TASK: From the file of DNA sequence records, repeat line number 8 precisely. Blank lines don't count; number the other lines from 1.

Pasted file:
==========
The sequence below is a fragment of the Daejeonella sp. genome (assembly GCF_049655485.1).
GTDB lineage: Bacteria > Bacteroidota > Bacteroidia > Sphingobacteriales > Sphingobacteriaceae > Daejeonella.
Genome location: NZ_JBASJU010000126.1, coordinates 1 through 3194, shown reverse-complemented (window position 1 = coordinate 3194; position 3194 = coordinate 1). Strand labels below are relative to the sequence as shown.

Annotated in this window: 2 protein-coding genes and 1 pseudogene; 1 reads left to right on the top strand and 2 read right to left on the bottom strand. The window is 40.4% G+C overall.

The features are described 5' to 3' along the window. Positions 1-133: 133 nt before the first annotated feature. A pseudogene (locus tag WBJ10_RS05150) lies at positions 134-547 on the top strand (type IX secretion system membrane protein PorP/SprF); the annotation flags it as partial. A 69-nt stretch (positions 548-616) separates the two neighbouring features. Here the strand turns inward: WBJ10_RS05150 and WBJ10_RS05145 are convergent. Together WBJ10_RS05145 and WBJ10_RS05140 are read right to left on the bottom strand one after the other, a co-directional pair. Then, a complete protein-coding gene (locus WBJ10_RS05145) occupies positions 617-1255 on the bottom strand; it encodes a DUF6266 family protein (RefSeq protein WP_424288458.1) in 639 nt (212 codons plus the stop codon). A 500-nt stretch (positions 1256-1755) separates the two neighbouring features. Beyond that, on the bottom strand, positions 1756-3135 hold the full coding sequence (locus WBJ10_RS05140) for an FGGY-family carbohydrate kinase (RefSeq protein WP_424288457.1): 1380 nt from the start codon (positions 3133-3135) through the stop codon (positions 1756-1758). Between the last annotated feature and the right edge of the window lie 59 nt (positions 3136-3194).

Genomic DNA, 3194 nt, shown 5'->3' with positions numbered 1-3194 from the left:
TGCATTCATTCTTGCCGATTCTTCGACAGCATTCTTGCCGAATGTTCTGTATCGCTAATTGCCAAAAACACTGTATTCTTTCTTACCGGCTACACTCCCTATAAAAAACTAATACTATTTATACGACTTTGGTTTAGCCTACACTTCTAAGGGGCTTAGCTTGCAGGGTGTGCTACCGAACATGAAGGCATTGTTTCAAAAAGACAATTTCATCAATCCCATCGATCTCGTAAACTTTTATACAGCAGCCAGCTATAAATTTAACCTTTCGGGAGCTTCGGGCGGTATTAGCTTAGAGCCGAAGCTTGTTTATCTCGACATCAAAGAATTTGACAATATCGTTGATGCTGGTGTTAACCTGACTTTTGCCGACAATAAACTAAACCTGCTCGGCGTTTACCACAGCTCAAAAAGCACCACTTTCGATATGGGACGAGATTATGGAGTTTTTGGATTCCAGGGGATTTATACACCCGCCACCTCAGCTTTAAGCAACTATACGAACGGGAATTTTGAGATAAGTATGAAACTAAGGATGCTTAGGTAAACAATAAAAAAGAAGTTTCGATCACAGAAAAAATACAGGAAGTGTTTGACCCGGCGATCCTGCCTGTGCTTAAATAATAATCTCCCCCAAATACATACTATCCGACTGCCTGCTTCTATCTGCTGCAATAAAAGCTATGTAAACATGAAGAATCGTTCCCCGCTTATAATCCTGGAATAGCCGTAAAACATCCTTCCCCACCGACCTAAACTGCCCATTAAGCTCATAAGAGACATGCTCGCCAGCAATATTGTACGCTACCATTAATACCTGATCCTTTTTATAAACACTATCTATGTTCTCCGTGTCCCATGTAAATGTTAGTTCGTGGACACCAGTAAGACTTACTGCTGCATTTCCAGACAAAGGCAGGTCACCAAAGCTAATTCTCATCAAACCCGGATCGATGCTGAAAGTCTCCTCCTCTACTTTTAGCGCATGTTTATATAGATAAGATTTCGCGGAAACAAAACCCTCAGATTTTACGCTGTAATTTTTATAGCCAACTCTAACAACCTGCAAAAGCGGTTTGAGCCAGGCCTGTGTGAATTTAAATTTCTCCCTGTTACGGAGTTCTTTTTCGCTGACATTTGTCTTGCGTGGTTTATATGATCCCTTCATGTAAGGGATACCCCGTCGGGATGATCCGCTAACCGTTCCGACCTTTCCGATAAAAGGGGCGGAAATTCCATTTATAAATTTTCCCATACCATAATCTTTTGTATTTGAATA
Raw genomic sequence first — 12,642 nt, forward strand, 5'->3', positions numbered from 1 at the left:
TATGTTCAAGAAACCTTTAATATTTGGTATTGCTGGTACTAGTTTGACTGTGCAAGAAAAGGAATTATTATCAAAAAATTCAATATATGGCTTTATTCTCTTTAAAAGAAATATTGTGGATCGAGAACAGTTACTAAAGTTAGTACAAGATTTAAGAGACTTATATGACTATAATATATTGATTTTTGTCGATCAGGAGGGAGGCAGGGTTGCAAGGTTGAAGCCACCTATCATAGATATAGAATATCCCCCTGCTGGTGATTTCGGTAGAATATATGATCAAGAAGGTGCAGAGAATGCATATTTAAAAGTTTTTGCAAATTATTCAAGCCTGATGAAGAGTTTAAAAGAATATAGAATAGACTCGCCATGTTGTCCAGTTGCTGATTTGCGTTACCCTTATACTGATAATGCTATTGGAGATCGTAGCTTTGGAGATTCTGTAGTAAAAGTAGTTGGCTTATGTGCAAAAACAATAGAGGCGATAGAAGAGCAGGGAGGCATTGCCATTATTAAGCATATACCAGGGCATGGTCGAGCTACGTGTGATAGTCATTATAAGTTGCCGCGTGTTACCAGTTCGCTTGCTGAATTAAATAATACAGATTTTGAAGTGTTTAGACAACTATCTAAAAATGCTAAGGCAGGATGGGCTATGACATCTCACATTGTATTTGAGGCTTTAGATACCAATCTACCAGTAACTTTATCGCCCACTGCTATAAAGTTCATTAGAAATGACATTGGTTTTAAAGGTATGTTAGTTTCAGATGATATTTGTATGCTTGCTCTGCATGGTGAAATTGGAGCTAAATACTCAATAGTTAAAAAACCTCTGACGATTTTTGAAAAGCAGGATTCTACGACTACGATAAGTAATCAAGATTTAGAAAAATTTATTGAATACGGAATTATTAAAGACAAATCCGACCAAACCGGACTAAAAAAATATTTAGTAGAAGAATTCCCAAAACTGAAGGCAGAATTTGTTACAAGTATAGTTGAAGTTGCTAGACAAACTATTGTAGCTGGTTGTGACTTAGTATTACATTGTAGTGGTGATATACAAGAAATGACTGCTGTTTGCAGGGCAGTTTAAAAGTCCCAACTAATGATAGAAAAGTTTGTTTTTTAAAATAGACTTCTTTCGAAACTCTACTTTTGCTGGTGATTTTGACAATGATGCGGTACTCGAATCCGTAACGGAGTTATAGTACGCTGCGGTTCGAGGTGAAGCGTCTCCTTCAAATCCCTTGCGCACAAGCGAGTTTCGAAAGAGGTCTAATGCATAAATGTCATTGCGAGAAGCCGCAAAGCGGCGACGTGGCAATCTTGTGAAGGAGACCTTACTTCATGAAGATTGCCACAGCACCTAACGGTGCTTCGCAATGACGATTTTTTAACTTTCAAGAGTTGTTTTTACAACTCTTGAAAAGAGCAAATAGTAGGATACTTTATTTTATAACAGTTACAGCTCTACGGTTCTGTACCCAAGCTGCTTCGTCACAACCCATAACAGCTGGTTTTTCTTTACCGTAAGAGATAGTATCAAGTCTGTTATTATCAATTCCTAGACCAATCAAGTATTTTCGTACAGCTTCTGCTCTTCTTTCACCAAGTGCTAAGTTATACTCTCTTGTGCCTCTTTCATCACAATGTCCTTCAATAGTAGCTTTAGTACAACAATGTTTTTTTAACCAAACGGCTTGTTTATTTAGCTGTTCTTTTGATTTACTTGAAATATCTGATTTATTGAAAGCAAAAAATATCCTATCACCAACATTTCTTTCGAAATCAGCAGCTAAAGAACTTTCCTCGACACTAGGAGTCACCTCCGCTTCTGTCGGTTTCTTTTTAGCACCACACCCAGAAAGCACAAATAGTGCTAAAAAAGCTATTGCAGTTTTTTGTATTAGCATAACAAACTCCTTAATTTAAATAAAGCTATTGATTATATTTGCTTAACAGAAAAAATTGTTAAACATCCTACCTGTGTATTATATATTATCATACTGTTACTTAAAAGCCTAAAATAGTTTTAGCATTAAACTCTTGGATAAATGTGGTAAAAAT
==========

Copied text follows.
Raw genomic sequence first — 12,642 nt, forward strand, 5'->3', positions numbered from 1 at the left: